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Revised array proposal (long)

Here is a revision of my array proposal, fixed up in response to some of
the feedback I've received.  See if you like it any better than the
original.  In particular, I have explictly indicated that certain
redundant forms such as MAKE-VECTOR should be retained, and I have
removed the :PRINT keyword, since I now believe that it causes more
trouble than it is worth.  A revised printing proposal appears at the
end of the document.


Arrays can be 1-D or multi-D.  All arrays can be created by MAKE-ARRAY
and can be accessed with AREF.  Storage is done via SETF of an AREF.
The term VECTOR refers to any array of exactly one dimension.
Vectors are special, in that they are also sequences, and can be
referenced by ELT.  Also, only vectors can have fill pointers.

Vectors can be specialized along several distinct axes.  The first is by
the type of the elements, as specified by the :ELEMENT-TYPE keyword to
MAKE-ARRAY.  A vector whose element-type is STRING-CHAR is referred to
as a STRING.  Strings, when they print, use the "..." syntax; they also
are the legal inputs to a family of string-functions, as defined in the
manual.  A vector whose element-type is BIT (alias (MOD 2)), is a
BIT-VECTOR.  These are special because they form the set of legal inputs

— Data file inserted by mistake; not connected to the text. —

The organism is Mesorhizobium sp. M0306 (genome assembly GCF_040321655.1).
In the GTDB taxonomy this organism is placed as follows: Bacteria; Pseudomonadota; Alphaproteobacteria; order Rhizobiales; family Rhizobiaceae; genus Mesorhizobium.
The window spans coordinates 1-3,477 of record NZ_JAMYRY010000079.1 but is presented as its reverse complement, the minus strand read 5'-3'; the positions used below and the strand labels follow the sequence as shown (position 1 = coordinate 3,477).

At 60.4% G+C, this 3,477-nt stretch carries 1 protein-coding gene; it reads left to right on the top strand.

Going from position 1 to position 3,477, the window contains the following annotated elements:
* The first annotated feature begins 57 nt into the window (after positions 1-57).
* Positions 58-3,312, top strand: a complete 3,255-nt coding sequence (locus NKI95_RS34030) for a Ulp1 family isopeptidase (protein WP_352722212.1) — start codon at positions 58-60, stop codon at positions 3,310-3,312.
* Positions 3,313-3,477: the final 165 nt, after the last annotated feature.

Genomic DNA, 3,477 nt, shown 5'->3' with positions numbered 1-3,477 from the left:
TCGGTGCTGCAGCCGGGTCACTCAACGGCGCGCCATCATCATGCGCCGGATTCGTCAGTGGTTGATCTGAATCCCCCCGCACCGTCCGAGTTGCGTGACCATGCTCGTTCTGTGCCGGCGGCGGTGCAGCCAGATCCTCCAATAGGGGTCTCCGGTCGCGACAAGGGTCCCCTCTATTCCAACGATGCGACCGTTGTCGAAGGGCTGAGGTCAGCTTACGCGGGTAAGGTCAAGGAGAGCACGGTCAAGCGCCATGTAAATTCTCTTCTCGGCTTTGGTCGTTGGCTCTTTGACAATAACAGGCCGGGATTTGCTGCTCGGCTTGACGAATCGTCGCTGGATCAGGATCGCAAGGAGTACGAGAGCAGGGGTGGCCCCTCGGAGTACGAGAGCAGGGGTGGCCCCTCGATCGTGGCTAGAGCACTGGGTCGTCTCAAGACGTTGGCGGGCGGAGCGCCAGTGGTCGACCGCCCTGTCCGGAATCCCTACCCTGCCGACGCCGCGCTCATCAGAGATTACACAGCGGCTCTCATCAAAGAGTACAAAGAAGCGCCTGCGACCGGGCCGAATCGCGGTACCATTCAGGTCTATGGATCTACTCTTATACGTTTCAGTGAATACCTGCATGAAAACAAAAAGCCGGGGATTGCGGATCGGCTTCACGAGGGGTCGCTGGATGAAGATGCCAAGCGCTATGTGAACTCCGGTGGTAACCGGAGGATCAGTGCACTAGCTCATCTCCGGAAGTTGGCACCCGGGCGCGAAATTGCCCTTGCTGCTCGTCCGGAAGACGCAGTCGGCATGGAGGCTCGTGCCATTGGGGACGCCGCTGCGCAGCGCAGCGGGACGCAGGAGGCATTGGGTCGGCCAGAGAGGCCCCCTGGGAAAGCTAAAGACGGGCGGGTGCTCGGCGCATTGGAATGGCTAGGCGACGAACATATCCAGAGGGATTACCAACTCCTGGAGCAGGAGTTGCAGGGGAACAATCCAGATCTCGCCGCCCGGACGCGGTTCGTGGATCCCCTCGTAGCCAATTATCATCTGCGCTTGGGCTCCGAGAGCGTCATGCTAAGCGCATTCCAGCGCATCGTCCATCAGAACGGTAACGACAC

to the boolean bit-vector functions.  (We might also want to print them
in a strange way -- see below.)

Some implementations may provide a special, highly efficient
representation for simple vectors.  A simple vector is (of course) 1-D,
cannot have a fill pointer, cannot be displaced, and cannot be altered
in size after its creation.  To get a simple vector, you use the :SIMPLE
keyword to MAKE-ARRAY with a non-null value.  If there are any
conflicting options specified, an error is signalled.  If an
implementation does not support simple vectors, this keyword/value is
ignored except that the error is still signalled on inconsistent cases.

We need a new set of type specifiers for simple things: SIMPLE-VECTOR,
SIMPLE-STRING, and SIMPLE-BIT-VECTOR, with the corresponding
type-predicate functions.  Simple vectors are referenced by AREF in the
usual way, but the user may use THE or DECLARE to indicate at